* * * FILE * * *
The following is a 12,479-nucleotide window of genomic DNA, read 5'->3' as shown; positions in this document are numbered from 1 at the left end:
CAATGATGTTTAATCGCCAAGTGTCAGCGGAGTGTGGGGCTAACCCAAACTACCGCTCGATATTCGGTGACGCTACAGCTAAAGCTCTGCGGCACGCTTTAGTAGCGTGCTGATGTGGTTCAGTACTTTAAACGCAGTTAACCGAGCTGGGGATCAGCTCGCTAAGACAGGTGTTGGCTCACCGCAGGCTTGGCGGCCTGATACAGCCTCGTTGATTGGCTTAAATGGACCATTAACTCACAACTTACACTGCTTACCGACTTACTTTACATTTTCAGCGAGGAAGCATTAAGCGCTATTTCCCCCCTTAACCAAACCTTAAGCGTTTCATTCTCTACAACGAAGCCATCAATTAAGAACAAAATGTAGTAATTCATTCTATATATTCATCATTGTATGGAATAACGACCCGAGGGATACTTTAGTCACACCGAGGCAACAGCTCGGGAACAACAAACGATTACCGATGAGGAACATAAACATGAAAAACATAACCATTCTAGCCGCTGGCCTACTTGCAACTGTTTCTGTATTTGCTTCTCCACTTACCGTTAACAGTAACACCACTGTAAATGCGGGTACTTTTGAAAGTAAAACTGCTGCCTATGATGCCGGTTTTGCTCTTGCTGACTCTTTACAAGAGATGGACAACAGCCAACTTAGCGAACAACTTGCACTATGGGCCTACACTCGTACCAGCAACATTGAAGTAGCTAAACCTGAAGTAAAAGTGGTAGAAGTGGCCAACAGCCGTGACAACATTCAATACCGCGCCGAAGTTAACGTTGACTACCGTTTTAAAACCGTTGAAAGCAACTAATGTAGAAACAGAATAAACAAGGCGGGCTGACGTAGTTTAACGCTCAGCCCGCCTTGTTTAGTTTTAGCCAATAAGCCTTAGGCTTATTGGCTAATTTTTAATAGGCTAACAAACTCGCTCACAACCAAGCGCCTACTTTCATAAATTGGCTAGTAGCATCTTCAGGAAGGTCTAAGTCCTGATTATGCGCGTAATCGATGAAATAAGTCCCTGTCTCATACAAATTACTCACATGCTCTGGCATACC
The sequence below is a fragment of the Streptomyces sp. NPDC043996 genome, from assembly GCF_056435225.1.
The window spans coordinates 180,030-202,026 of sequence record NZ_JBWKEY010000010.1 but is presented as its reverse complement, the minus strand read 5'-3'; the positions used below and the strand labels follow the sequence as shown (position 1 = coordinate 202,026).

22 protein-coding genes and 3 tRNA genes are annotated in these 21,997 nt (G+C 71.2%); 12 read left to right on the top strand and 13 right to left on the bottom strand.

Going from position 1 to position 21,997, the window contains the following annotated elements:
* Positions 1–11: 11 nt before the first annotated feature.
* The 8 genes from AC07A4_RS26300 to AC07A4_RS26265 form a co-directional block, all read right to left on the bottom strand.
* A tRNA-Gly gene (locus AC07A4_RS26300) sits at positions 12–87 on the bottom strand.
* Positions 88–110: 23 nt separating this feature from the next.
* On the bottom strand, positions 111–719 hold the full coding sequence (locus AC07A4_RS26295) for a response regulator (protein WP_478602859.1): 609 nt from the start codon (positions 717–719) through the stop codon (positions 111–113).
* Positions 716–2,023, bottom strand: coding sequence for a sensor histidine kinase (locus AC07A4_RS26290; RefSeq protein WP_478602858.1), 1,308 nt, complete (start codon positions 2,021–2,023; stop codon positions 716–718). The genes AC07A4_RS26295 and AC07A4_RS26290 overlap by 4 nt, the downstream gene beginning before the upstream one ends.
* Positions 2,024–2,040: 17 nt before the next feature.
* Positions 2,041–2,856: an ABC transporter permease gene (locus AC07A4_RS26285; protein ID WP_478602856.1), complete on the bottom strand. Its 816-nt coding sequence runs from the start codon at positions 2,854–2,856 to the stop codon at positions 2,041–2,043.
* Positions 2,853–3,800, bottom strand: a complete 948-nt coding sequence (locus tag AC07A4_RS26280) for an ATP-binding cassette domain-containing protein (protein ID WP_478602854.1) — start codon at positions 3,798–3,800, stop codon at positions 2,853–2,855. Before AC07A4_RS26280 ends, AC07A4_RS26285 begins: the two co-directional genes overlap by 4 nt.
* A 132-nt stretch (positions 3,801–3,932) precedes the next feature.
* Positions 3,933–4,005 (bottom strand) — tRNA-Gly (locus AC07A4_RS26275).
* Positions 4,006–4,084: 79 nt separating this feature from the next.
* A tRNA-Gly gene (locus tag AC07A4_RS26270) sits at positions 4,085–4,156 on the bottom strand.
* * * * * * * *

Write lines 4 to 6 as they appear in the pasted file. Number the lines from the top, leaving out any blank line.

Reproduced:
The window spans coordinates 180,030-202,026 of sequence record NZ_JBWKEY010000010.1 but is presented as its reverse complement, the minus strand read 5'-3'; the positions used below and the strand labels follow the sequence as shown (position 1 = coordinate 202,026).

22 protein-coding genes and 3 tRNA genes are annotated in these 21,997 nt (G+C 71.2%); 12 read left to right on the top strand and 13 right to left on the bottom strand.

Going from position 1 to position 21,997, the window contains the following annotated elements: